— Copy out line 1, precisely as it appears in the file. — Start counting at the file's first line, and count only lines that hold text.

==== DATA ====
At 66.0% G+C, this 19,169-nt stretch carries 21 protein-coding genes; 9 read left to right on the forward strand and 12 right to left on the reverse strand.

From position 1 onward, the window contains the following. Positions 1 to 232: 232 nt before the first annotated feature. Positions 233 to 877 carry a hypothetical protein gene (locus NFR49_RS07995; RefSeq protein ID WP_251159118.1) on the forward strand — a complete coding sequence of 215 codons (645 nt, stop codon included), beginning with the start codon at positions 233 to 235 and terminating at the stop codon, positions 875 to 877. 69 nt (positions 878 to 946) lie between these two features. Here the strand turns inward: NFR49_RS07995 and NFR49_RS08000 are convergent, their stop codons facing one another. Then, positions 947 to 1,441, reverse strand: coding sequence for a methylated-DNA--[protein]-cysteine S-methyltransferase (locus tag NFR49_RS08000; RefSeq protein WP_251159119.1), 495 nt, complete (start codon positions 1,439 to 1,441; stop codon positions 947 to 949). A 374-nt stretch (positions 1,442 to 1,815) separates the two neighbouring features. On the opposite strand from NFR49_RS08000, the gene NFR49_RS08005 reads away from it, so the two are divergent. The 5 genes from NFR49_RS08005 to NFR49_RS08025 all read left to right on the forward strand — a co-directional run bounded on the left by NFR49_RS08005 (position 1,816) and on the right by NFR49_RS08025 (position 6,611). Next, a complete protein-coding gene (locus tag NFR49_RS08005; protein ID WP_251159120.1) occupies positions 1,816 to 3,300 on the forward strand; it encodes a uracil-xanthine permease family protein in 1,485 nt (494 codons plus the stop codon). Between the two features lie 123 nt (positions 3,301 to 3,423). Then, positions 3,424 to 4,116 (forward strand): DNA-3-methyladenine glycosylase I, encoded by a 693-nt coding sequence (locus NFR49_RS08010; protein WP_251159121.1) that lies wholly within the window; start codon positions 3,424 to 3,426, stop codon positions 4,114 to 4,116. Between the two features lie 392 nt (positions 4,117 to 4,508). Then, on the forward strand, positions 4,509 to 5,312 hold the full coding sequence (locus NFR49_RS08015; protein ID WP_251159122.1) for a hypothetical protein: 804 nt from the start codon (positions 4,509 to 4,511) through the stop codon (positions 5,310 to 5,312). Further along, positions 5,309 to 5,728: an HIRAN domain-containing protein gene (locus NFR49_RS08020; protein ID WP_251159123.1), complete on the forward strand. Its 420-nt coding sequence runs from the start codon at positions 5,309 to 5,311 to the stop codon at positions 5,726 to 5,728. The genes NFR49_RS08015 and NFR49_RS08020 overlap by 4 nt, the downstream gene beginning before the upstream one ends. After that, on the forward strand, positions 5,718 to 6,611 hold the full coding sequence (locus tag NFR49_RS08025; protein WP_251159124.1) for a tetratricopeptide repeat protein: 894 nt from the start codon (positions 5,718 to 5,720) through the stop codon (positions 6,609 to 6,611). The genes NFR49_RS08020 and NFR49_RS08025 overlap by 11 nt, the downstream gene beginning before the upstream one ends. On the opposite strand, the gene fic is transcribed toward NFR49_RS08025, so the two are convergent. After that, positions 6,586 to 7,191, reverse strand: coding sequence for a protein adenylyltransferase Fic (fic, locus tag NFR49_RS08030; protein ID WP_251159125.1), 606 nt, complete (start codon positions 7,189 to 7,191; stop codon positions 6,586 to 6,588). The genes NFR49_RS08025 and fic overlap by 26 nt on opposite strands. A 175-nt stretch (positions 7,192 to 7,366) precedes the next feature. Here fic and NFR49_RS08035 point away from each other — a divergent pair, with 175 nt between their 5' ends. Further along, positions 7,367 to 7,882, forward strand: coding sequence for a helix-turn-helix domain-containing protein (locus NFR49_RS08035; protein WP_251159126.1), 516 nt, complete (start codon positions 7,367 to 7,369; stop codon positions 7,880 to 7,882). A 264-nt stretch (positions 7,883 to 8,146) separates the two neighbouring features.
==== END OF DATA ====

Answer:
At 66.0% G+C, this 19,169-nt stretch carries 21 protein-coding genes; 9 read left to right on the forward strand and 12 right to left on the reverse strand.